It is claimed that every robot has these three laws encrypted into their hardware, and further enforcing that they are made to serve and help humans. In old recordings of Lannings, he foreshadows the day that robots evolve. This, of course, instilled doubt in robotics, so, USR created the slogan “Three Laws Safe”, which essentially works as propaganda. This slogan leads to the human race blindly trusting these robots to come into their homes, run their errands, and be their companions. For example, in the movie, there is a scene where Spooner sees a robot running with a purse. Under the impression that the robot had potentially stolen it, he begins to chase the robot down the street, commanding it to drop the purse and stop running, to be ignored. After he’s followed and tackled the robot t the ground, the woman who is now holding the bag tells Spooner that the robot was running to return the purse for her because she had asthma and needed her inhaler. This was a direct reflection of how this trust in the three laws allowed humans to put all of their trust in their robot companions, enough that they began to trust robots more than humans, even police.  While the idea of having a robot doing essentially anything for you is promising and positive, this advancement in technology ultimately hinders the human race instead of helping them. The trust that USR created with the three laws made it easier to control the population and convince the general public that USR had their best interest in mind, when in fact, they didn’t.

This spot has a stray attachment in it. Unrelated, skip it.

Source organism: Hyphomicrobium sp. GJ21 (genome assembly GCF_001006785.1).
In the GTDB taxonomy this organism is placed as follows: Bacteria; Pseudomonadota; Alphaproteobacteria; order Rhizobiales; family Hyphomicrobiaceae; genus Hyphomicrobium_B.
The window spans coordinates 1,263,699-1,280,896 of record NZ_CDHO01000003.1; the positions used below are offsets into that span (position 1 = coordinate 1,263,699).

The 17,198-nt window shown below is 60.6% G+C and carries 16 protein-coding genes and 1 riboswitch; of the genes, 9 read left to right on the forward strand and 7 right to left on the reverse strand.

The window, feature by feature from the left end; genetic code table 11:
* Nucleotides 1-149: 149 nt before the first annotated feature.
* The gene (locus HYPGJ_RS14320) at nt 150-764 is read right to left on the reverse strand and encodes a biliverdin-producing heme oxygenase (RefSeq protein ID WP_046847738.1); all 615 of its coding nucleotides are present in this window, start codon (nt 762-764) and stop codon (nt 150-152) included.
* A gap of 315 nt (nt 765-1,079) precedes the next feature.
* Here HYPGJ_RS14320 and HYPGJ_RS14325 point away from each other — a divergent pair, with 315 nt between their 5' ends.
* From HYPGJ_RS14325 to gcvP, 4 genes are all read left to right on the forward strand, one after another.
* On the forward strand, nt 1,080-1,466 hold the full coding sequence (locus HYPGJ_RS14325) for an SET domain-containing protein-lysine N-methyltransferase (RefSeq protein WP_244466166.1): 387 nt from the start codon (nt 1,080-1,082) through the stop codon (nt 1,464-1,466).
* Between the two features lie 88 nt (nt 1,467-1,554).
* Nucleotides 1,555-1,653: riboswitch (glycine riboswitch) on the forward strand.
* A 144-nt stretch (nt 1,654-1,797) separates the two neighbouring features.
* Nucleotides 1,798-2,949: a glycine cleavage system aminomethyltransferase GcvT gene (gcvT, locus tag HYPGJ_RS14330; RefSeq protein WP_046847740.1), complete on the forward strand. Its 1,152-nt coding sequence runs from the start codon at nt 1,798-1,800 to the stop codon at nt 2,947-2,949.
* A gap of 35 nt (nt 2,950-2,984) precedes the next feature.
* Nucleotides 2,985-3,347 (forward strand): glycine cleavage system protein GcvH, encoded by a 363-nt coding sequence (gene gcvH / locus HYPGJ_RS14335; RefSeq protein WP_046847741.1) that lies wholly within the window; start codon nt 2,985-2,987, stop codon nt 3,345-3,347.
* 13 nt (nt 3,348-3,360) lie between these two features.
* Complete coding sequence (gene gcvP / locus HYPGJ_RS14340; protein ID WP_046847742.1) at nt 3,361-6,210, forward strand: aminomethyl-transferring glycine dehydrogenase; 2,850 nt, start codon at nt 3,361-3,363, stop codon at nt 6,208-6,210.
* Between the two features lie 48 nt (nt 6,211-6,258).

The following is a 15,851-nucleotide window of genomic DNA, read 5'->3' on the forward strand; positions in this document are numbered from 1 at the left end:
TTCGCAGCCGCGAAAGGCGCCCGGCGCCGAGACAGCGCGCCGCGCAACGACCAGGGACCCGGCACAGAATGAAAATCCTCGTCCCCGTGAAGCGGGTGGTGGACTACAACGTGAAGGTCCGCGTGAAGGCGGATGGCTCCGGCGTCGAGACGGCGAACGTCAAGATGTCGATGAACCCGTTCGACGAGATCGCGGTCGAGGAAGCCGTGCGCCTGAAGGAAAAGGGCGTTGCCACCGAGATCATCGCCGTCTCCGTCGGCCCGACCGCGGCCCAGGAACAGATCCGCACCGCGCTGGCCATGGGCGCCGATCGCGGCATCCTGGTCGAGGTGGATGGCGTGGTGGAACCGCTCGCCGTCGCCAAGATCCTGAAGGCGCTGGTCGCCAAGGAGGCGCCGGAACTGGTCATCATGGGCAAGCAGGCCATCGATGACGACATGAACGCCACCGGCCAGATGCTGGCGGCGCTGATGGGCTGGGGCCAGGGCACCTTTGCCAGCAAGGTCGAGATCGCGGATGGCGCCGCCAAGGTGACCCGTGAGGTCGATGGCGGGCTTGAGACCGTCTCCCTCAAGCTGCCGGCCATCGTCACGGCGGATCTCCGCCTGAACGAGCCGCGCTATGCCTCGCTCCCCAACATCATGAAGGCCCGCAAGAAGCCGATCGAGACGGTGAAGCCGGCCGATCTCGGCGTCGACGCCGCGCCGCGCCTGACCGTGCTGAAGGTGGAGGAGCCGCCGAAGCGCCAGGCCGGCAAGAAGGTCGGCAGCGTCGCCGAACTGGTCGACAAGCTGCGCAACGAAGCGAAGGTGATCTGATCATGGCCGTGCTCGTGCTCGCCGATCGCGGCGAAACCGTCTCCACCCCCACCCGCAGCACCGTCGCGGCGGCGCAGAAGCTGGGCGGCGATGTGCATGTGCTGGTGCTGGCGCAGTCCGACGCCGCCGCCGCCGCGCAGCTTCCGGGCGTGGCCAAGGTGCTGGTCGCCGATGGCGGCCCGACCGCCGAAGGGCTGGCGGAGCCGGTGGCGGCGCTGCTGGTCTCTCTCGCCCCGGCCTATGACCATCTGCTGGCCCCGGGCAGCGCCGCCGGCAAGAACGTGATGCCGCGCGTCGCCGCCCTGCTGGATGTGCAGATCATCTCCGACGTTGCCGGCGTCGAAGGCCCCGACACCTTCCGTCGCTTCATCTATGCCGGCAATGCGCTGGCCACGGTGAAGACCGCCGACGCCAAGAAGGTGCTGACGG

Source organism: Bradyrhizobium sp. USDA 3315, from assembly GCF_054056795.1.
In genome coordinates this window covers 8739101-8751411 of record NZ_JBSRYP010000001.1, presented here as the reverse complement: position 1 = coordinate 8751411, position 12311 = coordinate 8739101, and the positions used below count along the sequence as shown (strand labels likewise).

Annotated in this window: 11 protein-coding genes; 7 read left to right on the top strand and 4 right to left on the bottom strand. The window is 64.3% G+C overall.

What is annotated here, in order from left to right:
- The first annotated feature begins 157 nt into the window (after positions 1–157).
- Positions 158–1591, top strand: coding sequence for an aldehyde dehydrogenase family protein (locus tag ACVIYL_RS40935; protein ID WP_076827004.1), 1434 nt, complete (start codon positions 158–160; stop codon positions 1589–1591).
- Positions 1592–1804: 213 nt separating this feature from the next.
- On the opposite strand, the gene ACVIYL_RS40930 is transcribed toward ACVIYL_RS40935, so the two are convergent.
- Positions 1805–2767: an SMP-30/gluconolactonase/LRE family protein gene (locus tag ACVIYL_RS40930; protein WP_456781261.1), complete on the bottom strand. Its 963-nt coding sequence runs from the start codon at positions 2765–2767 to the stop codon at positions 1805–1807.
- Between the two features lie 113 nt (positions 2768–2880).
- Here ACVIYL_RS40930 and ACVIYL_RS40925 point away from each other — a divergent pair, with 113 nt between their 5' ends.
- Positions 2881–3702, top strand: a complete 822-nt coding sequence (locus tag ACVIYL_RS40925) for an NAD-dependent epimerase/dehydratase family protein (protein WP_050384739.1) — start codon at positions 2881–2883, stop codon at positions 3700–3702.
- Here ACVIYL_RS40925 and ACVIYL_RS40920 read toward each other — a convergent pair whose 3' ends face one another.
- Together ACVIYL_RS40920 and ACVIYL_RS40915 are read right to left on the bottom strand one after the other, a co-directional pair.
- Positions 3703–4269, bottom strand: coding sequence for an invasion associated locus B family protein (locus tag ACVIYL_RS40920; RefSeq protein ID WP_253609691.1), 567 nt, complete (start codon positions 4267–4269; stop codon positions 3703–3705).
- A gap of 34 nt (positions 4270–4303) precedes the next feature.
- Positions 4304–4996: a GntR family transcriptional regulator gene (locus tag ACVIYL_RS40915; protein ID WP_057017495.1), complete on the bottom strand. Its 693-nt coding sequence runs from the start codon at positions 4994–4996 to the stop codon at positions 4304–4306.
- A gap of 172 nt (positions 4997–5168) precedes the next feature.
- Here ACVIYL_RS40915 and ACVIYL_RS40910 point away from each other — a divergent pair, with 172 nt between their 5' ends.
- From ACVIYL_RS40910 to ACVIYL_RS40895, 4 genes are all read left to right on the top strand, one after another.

The problem outlined in “I, Robot” lies in the fact that robots used logic to evolve and change the rules, while still technically following them. Thus, technology began to control and manipulate the human race. For example, Det. Spooner doesn't trust robots due to an incident involving a car accident: His car and the car that hit him had driven off of the bridge into the lake. Spooner was saved by a robot, who used logic in choosing to save an officer instead of child because they were more valuable to society at large, and the child drowned [I thought it was because it was more likely for Spooner to survive than the girl, am I misremembering that?]. Spooner goes on to say that a human wouldn’t do that, that a human would have known to save the child. Another problem lies in the fact that Robertson’s powerful Artificial Intelligence, VICKI, had ultimate control over the manufacturing of robots. This gave it the ability to alter the NS-5s hardware and enable them to receive commands given by VICKI.  Thus, when the idea of “a robot in every home” came to be a reality, every robot in these homes were compromised by VICKI's alterations. As a result, a robot-centered society came to be. Robots told their humans that they cannot allow them to leave their homes in compliance with rule 2, claiming that leaving the house could but the human in danger. So the human race became enslaved and inferior to their robot companions.

            The most apparent dystopian value seen in “I Robot” in compliance with other works read over the course of this semester is in the fact that Spooner was scorned for his disagreement with societal norms. When Spooner warns the FBI about the potential dangers of robotics, he ultimately loses his job because his boss fears that he has lost his mind.  Spooner’s noncompliance makes his investigation all the more difficult. VICKI even catches on to his doubts and progression in his investigation, and orders robots to try to kill him throughout the movie. Spooner possesses the qualities of a dystopian protagonist: He questions the existing norm and other societal systems, he inherently feels that there is something very wrong with society’s current state, and, through his perspective, helps to bring these negative aspects to light.